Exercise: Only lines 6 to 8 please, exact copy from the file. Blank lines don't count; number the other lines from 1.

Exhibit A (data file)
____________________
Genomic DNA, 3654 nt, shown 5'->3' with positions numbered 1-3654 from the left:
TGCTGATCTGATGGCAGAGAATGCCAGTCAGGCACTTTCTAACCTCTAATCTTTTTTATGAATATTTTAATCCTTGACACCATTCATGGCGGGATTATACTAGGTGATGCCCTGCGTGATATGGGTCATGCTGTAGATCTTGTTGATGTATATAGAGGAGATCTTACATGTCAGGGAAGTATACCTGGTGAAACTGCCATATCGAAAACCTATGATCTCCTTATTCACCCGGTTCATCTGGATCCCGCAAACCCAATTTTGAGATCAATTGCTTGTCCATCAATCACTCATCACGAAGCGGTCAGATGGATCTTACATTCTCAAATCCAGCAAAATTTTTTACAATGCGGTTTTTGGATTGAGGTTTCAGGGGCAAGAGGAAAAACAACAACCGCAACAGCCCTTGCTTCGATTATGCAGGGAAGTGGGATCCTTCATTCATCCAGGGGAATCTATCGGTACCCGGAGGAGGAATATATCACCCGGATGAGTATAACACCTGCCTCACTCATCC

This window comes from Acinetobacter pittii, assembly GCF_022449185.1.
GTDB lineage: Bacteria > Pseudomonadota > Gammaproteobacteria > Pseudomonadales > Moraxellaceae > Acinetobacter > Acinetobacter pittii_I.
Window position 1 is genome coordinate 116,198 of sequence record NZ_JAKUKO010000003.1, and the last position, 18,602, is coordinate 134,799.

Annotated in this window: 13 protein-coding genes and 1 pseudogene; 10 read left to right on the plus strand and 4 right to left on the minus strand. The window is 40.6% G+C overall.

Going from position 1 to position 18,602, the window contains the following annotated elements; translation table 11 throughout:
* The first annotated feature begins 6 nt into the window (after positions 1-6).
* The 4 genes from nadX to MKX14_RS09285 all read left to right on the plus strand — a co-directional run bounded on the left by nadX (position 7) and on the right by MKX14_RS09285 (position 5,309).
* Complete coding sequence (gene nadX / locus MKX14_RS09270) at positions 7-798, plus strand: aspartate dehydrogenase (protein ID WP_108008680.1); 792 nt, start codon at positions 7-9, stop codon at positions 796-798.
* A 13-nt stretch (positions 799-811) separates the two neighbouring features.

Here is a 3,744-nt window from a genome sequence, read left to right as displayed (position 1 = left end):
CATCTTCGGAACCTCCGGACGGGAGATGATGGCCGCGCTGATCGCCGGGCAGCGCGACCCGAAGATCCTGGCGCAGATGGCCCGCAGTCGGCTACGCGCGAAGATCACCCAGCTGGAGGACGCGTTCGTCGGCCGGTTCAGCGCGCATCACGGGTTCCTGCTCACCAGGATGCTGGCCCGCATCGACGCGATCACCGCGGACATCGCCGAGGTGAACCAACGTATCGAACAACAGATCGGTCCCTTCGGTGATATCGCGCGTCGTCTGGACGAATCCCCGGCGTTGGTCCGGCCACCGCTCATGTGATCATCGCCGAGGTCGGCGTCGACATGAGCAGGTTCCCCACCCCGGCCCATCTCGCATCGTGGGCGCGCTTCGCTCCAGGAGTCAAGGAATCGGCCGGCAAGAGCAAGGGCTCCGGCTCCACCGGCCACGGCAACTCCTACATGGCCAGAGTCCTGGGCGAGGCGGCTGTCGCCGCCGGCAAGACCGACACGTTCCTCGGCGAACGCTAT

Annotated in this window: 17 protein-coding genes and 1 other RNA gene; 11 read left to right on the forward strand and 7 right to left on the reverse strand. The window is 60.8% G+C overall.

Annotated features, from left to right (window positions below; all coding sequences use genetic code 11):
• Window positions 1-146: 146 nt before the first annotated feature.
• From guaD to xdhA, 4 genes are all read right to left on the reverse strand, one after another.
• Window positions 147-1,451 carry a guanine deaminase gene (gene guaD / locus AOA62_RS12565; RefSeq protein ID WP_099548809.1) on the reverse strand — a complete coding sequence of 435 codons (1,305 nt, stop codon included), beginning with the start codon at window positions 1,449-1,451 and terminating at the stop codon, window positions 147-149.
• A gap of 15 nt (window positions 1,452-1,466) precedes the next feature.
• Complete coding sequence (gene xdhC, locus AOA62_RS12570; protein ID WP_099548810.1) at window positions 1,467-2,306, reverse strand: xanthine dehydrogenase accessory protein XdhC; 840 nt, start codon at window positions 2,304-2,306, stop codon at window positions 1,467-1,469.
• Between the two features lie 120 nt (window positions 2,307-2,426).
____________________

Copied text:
Annotated in this window: 13 protein-coding genes and 1 pseudogene; 10 read left to right on the plus strand and 4 right to left on the minus strand. The window is 40.6% G+C overall.

Going from position 1 to position 18,602, the window contains the following annotated elements; translation table 11 throughout:
* The first annotated feature begins 6 nt into the window (after positions 1-6).